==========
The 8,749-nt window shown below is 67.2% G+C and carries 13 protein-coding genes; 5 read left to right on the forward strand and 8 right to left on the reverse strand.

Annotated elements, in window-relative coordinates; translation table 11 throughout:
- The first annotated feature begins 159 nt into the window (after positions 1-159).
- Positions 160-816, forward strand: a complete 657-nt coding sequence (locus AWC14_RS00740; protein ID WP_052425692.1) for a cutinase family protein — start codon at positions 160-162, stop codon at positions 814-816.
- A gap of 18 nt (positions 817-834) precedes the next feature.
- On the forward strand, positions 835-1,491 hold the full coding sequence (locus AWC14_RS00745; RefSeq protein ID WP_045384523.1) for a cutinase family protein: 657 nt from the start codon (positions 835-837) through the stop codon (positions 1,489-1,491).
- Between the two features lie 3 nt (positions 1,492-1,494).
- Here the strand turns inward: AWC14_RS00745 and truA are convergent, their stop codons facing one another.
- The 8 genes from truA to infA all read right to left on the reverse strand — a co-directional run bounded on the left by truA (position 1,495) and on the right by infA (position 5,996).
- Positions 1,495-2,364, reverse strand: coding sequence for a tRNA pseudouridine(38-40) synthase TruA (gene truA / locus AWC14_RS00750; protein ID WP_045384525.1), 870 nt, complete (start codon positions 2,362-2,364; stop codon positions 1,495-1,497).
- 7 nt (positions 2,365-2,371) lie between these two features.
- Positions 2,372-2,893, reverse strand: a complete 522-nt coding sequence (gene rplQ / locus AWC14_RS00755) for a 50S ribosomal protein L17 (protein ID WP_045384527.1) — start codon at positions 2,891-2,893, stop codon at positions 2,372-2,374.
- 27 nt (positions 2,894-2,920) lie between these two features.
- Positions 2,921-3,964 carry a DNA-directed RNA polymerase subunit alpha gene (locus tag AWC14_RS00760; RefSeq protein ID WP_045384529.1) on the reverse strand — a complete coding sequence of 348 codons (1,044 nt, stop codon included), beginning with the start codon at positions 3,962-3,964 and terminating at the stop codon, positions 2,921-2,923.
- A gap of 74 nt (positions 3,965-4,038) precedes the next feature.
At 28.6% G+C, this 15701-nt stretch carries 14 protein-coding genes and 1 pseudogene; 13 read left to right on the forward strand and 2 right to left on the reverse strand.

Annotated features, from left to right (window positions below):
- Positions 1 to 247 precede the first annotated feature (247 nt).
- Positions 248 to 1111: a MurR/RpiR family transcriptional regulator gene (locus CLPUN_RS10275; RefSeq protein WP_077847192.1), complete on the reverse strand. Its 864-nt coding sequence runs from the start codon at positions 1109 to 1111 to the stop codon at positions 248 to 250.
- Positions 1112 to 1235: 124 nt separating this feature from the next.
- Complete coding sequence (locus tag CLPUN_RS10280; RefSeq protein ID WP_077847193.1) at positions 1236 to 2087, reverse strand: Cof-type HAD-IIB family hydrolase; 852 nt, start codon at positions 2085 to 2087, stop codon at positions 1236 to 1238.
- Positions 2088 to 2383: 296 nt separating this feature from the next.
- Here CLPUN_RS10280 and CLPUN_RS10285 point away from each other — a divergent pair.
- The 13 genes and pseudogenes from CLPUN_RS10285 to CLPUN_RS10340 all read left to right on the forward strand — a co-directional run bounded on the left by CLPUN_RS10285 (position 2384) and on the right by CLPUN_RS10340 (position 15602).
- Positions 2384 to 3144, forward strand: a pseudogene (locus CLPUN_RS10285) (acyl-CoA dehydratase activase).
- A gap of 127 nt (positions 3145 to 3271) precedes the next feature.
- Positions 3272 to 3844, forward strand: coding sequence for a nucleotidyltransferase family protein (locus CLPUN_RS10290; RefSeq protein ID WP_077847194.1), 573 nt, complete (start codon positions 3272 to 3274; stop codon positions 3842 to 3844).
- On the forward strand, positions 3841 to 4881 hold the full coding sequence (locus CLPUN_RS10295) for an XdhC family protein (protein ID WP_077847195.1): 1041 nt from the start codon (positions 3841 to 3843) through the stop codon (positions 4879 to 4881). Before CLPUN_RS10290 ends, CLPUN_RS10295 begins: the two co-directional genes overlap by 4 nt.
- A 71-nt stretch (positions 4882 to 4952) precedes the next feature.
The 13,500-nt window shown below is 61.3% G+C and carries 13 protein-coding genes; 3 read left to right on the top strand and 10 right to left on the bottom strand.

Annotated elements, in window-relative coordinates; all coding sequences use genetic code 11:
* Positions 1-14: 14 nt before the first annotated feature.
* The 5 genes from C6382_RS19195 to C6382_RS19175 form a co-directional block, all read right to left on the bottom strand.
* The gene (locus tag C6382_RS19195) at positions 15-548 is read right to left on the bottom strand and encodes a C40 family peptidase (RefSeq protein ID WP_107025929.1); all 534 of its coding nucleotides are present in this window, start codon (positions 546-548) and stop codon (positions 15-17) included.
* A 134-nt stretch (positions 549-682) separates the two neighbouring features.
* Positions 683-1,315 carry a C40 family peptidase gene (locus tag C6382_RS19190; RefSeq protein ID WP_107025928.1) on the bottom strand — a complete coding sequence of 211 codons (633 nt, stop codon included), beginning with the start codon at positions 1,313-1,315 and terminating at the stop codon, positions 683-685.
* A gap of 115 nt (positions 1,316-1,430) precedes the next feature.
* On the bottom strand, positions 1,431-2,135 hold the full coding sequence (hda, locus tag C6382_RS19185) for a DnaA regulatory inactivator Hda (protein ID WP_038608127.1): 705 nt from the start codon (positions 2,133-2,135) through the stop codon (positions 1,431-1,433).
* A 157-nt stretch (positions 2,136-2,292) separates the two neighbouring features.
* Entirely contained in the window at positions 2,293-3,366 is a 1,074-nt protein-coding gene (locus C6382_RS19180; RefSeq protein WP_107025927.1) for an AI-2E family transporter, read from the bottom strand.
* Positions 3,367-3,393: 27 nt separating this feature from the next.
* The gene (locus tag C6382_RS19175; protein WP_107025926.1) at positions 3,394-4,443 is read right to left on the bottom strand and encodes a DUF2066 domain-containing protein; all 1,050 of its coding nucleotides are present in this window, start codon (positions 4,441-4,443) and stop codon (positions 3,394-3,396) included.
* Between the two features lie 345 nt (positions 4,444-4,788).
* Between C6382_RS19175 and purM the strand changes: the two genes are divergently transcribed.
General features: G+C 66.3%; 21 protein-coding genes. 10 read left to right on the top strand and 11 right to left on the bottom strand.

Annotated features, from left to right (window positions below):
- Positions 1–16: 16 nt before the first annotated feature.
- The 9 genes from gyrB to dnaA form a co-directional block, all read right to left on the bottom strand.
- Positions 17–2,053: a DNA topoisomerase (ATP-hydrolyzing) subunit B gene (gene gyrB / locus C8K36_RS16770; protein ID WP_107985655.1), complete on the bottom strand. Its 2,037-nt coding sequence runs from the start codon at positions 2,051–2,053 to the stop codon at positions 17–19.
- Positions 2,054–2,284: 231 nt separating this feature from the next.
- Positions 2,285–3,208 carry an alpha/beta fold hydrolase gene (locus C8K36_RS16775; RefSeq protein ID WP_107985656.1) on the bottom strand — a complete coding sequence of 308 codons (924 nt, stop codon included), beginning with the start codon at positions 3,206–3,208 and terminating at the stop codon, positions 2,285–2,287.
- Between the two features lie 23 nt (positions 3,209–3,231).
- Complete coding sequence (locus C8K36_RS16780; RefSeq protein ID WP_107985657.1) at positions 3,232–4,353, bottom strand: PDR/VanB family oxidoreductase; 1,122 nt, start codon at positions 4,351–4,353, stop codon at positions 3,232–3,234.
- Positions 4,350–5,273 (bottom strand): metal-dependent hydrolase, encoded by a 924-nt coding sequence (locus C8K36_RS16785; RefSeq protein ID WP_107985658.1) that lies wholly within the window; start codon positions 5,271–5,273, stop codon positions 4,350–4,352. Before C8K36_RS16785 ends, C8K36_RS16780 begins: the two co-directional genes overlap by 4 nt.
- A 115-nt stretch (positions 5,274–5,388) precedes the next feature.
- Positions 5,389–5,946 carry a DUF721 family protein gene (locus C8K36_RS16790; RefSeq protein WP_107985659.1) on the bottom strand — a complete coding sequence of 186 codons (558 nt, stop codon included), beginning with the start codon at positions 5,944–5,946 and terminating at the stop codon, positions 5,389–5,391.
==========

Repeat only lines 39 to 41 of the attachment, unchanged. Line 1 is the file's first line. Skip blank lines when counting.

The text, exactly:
* A 157-nt stretch (positions 2,136-2,292) separates the two neighbouring features.
* Entirely contained in the window at positions 2,293-3,366 is a 1,074-nt protein-coding gene (locus C6382_RS19180; RefSeq protein WP_107025927.1) for an AI-2E family transporter, read from the bottom strand.
* Positions 3,367-3,393: 27 nt separating this feature from the next.